Welsh government record under the spotlight

 

Carwyn Jones said the report showed the Welsh government was open about its progress

This is the third annual progress report by the Welsh government but it comes at a time when its record is under more scrutiny than any previous years.

Since the last one, Wales has slipped further behind in the Pisa education league rankings.

And the ink is just about dry on a damning report into standards of care at hospitals in Neath and Bridgend which was the latest in a series of problems affecting the NHS.

The context is also different this time round.

I don't think anyone could have predicted a year ago the extent to which the record of the Welsh government on delivering public services was going to be scrutinised in the way it has been by the Conservatives at Westminster and the London-based press.

If you print out the progress report, it amounts to nearly 500 pages.

The question is whether anything is achieved by having one.

More serious accusations

I just interviewed Carwyn Jones on BBC Wales Today and asked him whether the public gain anything by having more than 300 indicators published when what most people want is strong performance in a relatively small number of key areas like NHS waiting times and school exam results.

He said it showed his government was transparent.

This could be a response to some of the more serious accusations in recent months that Welsh government ministers don't like proper scrutiny.

The big focus was on the economy, particularly the record on dealing with youth unemployment.

Carwyn Jones used to spend much of his time criticising the austerity measures imposed by the UK coalition government.

These days he spends a lot less time criticising the measures, less time talking about Ed Miliband's cost of living crisis and more time trying to take ownership of the impressive unemployment figures Wales is seeing at the moment.

On the broader subject of public service delivery, the progress report has done nothing to challenge the views of any of his political opponents.

I spoke to Andrew RT Davies and Leanne Wood after the debate.

These are two individuals who don't often agree but they were united in describing it as a complete waste of time.

Ultimately, of course, Carwyn Jones won't be concerned about what they think, but instead what voters think.

I suspect very few of them will be reading his third progress report but he hopes it will somehow inform their thinking when they come to judge him in two years' time.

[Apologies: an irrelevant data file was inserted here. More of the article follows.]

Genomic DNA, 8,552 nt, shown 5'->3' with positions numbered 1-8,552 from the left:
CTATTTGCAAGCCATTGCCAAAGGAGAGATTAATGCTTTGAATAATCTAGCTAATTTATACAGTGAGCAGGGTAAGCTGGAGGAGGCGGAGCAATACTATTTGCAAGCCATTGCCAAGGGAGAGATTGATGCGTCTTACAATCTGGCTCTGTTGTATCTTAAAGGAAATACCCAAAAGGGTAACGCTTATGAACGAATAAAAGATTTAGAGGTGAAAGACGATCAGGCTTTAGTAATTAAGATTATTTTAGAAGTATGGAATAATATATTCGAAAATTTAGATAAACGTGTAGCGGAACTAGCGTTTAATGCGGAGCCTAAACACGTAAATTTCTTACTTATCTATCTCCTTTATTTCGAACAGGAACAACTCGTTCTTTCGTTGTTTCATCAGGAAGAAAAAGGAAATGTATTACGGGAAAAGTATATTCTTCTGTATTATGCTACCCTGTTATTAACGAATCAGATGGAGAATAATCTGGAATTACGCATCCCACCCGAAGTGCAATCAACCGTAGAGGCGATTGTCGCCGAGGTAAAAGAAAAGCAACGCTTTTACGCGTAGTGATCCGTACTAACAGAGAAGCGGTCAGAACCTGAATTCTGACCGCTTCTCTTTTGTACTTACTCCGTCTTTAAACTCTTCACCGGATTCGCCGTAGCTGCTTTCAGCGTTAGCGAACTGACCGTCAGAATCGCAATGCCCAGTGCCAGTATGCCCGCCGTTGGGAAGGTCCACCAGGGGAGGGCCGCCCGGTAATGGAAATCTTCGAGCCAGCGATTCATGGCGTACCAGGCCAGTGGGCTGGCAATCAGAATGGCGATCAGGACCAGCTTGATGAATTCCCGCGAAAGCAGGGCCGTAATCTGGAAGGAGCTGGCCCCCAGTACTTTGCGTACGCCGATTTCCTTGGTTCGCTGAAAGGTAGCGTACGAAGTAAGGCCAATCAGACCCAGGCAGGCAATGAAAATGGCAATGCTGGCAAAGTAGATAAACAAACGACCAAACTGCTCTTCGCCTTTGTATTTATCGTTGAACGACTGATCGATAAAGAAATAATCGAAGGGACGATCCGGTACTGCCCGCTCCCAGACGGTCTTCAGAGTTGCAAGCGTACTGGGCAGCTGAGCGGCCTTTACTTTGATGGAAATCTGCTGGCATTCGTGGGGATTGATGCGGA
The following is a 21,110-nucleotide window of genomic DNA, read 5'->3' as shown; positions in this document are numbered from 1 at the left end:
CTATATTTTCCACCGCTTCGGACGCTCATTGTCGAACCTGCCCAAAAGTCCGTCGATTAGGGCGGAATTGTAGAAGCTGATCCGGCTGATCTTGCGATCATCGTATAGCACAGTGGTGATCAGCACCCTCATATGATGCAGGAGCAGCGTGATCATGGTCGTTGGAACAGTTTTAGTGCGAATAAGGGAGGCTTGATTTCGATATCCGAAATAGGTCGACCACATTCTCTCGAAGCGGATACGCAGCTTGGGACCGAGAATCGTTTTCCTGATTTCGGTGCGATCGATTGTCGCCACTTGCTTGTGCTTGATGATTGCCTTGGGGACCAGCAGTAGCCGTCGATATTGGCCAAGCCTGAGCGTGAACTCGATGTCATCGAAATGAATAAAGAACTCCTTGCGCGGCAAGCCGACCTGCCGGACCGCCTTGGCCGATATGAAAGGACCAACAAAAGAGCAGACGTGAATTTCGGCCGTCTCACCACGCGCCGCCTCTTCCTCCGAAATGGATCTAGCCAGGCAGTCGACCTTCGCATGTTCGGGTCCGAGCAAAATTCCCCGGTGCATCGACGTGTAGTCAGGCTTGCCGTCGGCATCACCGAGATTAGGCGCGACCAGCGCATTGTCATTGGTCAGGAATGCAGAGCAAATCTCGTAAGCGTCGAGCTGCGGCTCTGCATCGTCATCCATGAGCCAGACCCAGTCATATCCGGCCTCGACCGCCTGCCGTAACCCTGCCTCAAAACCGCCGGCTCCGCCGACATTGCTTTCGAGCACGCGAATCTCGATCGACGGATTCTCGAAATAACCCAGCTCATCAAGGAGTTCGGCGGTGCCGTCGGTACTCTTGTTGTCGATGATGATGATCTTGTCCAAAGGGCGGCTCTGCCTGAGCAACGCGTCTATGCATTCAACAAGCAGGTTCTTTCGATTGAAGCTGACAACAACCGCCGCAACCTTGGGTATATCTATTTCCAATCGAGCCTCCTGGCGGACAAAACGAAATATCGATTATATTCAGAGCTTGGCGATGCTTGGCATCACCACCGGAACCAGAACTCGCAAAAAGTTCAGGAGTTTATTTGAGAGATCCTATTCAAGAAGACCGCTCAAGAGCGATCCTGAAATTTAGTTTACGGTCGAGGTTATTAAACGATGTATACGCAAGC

Nick Servini Article written by Nick Servini Nick Servini Political editor, Wales

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  • Comment number 33.

    This comment was removed because the moderators found it broke the house rules. Explain.

  • rate this
    +1

    Comment number 32.

    And yet another scandal breaks in our NHS, but don't worry all is OK for our politicians say so.....

  • rate this
    +1

    Comment number 31.

    WAG is basing its WL policy on a 'Public ' Consultation, in which - in a country over 90% EM monolingual - over 90% of the correspondents replied in Welsh.
    Any competent public body would decide that the survey had faiked the first basic test ofbias and start again. But - for WAG - a proper survey is one that gives the right result.
    From the people that gave you the North Korea election ....

  • rate this
    +3

    Comment number 30.

    Yes, Wales government is under scrutiny like never before and it's not just about the economy, health and education!!

    The biggest swing in Welsh politics was to Ukip, I'm just about sick to death of Welsh nationalism especially of 'the crypto kind. A United Kingdom party sounds good, I love easy going English speaking Blighty, and non-bossy Welsh speaking folk are more than welcome.

  • rate this
    +5

    Comment number 29.

    Ah there's the rub Scenic; not one single AM of one single party has the cojones to say one single word that might be seen as mildly questioning the accepted Welsh Language zealotry endemic in Welsh politics. And when we get a UKIP AM will they be any different?

 

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